Sunday, December 25, 2011

Genes responsible for memory formation found

We already possess a fair bit of knowledge about how memories are formed. It is known that brain structures such as the hippocampus are involved, and which processes underly the creation of memories. Now, a team of geneticists from MIT have discovered which genes are responsible for the formation of memory. This is an important discovery, as it might allow us to develop strategies to improve our memories, and counter neurodegenerative diseases that affect what we can remember, such as Alzheimer's disease.
For their study, the researchers focused on a gene called Npas4, which was found to be the initiator of memory formation. It turns on a lot of other genes, which function predominantly in the hippocampus, the memory centre of the brain. While a lot of these genes do not have a specific function that links them to memory, they do play a role in the complex network of processes required to remember things. Npas4 initiates this by binding to a molecule that is needed to 'read' genes on the DNA, which effectively turns them on.

The main effect of Npas4 is alteration of the strength of the connection between brain cells, the so-called neurons. These cells communicate with each other by long white threads that carry electrical signals. We already know that memories are formed by connecting several neurons to each other, that together form a single memory, with all the required information. Npas4 is predominantly active in a part of the hippocampus that is associated with fast learning, further reinforcing it's important role in memory formation.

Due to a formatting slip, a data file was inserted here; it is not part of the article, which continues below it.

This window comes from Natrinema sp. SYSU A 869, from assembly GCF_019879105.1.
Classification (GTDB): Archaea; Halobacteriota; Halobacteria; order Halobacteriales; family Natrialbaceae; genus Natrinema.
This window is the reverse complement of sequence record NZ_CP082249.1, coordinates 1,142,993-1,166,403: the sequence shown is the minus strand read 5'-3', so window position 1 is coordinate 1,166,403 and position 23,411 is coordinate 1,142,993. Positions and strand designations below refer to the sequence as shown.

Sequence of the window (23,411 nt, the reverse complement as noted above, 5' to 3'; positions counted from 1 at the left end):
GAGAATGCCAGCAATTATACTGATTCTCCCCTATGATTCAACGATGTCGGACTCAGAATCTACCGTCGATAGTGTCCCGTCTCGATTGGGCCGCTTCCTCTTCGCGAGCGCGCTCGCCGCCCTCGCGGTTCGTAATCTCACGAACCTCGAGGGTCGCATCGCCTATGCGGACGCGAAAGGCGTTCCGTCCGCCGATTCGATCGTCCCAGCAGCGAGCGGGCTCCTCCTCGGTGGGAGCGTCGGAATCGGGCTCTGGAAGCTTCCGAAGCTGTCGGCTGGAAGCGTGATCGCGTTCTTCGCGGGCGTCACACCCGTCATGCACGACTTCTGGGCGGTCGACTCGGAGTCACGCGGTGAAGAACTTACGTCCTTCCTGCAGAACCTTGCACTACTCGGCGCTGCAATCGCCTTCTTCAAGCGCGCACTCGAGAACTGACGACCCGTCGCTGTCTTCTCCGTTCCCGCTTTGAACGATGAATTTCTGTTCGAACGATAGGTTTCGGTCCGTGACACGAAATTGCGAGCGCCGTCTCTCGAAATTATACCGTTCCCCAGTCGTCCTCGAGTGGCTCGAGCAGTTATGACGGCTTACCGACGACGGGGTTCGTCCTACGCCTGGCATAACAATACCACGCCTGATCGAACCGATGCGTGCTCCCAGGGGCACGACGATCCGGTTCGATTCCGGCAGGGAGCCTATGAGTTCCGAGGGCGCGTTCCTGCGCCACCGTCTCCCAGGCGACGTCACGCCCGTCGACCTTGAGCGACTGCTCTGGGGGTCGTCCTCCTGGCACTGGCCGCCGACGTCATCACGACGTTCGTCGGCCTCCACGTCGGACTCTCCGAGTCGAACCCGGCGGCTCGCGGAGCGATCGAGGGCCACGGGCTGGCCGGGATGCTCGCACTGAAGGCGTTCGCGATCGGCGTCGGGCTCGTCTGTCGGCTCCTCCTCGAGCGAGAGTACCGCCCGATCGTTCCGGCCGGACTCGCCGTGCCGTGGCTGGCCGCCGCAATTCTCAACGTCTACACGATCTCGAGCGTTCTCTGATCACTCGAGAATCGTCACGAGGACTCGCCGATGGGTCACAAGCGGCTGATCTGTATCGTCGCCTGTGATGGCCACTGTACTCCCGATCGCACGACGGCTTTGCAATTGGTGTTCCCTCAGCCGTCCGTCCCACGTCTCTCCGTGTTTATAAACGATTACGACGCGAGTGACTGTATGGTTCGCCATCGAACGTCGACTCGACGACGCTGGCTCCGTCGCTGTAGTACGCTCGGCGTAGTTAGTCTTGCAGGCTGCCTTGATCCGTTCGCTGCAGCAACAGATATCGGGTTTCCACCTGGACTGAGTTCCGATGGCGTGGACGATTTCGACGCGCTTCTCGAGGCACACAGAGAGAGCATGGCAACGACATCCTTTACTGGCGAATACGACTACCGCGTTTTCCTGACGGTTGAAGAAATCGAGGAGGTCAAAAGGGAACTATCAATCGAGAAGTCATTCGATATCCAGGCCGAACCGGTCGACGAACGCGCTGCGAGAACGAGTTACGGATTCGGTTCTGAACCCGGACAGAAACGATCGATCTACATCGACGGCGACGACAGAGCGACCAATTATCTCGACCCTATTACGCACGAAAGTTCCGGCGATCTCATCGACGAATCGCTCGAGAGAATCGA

Memory mark
More proof of the instructive role of Npas4 came from its early onset during memory formation, indicating that activation of the gene is in fact the switch to start forming memories. The question is whether Npas4 also plays a role in retrieval of memories. If this happens to be the case, we can pinpoint where a particular memory is stored. Scientists from MIT already revealed what it is we remember best. Apparently, pictures of people are easier to remember than pictures of landscapes.

Memories are very important. Without them, we can not learn anything, which means our lives would be much less successful. Sadly, there are various diseases that impair memory. Quite well known is Alzheimer's disease, which destroys the memory centre, before moving on to the rest of the brain. With the discovery of the Npas4 instruction set, we are able to further unravel what is that makes our brain form memories. In turn, we can use that to develop strategies to keep our memories, and their formation, intact. Maybe we can also improve our memory, which would enable us to learn things faster.

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